The “Screw ‘Em” Template

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It provides no benefit at all for the MLB Players Association to have drafted players—who are not yet members of the union—to receive lavish bonuses for signing their names.

In addition to that, the draft is affecting the MLB free agents. If there is draft pick compensation and unwanted offers of arbitration, a player isn’t “free” to go where he chooses even if there’s mutual interest between him and a team. Other conditions apply—perhaps the interested team doesn’t feel the player is worth losing the draft pick and won’t sign him because of that.

The clubs are in a similar situation. What if they offer arbitration fully expecting the player to reject it, have crunched the numbers and made plans to move on without him…and he accepts it?

Heath Bell has hamstrung the Padres by stating that he’s going to accept arbitration if it’s offered; Rafael Soriano stunned the Braves by accepting after the 2009 season and they responded by trading him.

For those reasons, why should the Players Association care if there’s a slotting system and cost control devices in place to prevent amateurs from making a ton of money and hindering their own freedom of movement?

And why should the teams care?

There’s an underlying bitterness among big league players that a drafted player receives a massive paycheck for his performance as an amateur; that they’re shifted around and prevented from leaving a club or going to their desired venue because of the ties between something that has nothing to do with them—the draft—and their own freedom of movement. It grates on big league players when Bryce Harper receives close to a $10 million payday for what most of them consider nothing.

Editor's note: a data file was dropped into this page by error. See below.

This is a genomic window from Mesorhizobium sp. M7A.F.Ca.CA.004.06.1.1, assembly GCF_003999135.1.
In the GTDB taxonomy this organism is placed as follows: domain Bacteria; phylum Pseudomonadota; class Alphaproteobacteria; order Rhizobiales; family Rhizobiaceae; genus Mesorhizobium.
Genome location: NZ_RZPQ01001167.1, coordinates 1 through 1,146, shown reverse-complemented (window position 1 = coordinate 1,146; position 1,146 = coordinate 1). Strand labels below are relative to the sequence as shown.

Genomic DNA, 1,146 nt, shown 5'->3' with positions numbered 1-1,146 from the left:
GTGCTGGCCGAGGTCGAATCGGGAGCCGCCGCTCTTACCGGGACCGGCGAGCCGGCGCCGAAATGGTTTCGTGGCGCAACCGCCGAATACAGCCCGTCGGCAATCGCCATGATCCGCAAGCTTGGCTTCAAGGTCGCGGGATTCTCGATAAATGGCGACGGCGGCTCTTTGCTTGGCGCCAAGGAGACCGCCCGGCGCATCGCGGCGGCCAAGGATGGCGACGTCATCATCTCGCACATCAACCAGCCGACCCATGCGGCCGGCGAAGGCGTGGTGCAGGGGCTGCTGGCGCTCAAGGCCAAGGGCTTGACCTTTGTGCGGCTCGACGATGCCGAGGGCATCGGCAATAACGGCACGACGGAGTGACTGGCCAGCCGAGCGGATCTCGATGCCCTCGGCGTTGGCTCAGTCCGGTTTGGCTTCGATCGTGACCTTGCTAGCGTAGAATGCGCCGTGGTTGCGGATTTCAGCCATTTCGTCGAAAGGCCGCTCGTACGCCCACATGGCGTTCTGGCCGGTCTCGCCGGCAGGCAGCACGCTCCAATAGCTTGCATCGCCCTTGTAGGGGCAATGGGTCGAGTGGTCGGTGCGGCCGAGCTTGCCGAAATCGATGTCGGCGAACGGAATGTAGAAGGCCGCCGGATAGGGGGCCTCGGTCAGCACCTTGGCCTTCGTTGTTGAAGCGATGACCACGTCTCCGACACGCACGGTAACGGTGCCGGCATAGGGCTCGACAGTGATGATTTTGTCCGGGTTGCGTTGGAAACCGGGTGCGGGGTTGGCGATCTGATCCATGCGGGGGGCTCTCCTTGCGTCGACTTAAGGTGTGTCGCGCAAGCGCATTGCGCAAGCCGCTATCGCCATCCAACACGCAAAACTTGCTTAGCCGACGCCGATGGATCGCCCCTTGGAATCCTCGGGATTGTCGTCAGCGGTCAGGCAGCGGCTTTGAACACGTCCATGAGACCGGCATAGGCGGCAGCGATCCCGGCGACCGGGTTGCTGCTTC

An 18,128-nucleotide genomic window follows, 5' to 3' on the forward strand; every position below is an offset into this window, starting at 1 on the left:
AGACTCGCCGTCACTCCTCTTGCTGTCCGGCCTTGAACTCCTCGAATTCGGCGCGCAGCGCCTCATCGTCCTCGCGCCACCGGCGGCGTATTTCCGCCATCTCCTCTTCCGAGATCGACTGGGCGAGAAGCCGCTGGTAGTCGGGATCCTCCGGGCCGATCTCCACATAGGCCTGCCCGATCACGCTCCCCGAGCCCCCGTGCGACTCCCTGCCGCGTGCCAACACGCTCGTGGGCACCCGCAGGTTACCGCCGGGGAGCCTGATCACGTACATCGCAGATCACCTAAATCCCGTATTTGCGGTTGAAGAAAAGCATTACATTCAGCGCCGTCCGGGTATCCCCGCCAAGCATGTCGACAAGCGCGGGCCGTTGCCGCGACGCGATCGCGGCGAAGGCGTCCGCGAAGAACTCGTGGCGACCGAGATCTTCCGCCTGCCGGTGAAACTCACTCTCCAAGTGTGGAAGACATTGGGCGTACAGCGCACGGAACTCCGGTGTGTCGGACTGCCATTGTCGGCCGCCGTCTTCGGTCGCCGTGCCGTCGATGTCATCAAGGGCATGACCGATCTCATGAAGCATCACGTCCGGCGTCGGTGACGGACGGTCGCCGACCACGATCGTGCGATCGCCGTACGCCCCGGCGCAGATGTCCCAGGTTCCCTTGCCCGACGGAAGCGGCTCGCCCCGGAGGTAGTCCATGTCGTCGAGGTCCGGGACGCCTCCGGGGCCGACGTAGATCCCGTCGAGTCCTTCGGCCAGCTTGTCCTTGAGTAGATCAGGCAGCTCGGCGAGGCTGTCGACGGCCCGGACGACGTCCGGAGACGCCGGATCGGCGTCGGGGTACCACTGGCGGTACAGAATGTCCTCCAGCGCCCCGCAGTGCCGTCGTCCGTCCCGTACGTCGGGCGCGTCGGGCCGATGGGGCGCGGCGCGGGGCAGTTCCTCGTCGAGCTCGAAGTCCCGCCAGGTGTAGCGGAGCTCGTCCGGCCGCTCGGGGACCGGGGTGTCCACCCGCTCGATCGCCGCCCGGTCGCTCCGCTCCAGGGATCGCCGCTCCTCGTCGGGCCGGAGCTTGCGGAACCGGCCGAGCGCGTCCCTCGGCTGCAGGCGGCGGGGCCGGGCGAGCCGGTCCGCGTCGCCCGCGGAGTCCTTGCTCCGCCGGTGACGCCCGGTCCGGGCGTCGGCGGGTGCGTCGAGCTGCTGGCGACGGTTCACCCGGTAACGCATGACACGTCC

Clubs would love to have a limit on what they have to pay to amateurs.

Big league players pay their dues literally and figuratively, wait for a chance at free agency and see that constrained by a rule that is in no way connected to them.

The owners and GMs would certainly prefer not to be held hostage by Scott Boras trying to find ways to circumnavigate the draft.

Naturally clubs like the Rays, who’ve benefited greatly from draft pick compensation, won’t be happy about the phasing out of the current system, but they’re smart and will figure something else out. For example, if there’s a limit to what a draft pick can receive as a bonus, there won’t be the reluctance to draft the best available player based on his agent or demands; signability will no longer be as great a factor.

As the MLB PA and MLB negotiates a new labor agreement, the players weren’t going to fight for amateurs with whom they might never play.

The owners don’t want to finance a new Porsche for a player who’s not a guarantee to be an impact producer in the majors.

It’s rational self-interest, not selfishness and will presumably be the easiest part of the negotiation.

Much like the dispensing of post-season shares where there’s a meeting to discuss how much a player traded at mid-season might get, the players aren’t influenced by perceptions of “right” and “wrong”. One segment will say give them a full share; another will say give them a half-share; a third will say give them a quarter share; and a fourth will say “screw ’em”.

They don’t fight over it because they’re not really bothered; it’s worse with the draft picks; I’m sure the vast majority—if not all—the players in the MLB PA said “screw ’em”.

It may sound selfish and coarse, but this is baseball and business.

And in this case, it’s actually quite fair. Or at least realistic.

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